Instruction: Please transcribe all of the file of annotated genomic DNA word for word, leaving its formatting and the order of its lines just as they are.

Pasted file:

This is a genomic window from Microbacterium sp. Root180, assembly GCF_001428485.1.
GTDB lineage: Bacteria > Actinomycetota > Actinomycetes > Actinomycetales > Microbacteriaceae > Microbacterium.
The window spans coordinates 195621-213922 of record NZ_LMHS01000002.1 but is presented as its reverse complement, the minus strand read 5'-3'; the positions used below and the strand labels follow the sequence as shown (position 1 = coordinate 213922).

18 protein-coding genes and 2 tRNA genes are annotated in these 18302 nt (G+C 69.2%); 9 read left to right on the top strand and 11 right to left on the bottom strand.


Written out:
This is a genomic window from Microbacterium sp. Root180, assembly GCF_001428485.1.
GTDB lineage: Bacteria > Actinomycetota > Actinomycetes > Actinomycetales > Microbacteriaceae > Microbacterium.
The window spans coordinates 195621-213922 of record NZ_LMHS01000002.1 but is presented as its reverse complement, the minus strand read 5'-3'; the positions used below and the strand labels follow the sequence as shown (position 1 = coordinate 213922).

18 protein-coding genes and 2 tRNA genes are annotated in these 18302 nt (G+C 69.2%); 9 read left to right on the top strand and 11 right to left on the bottom strand.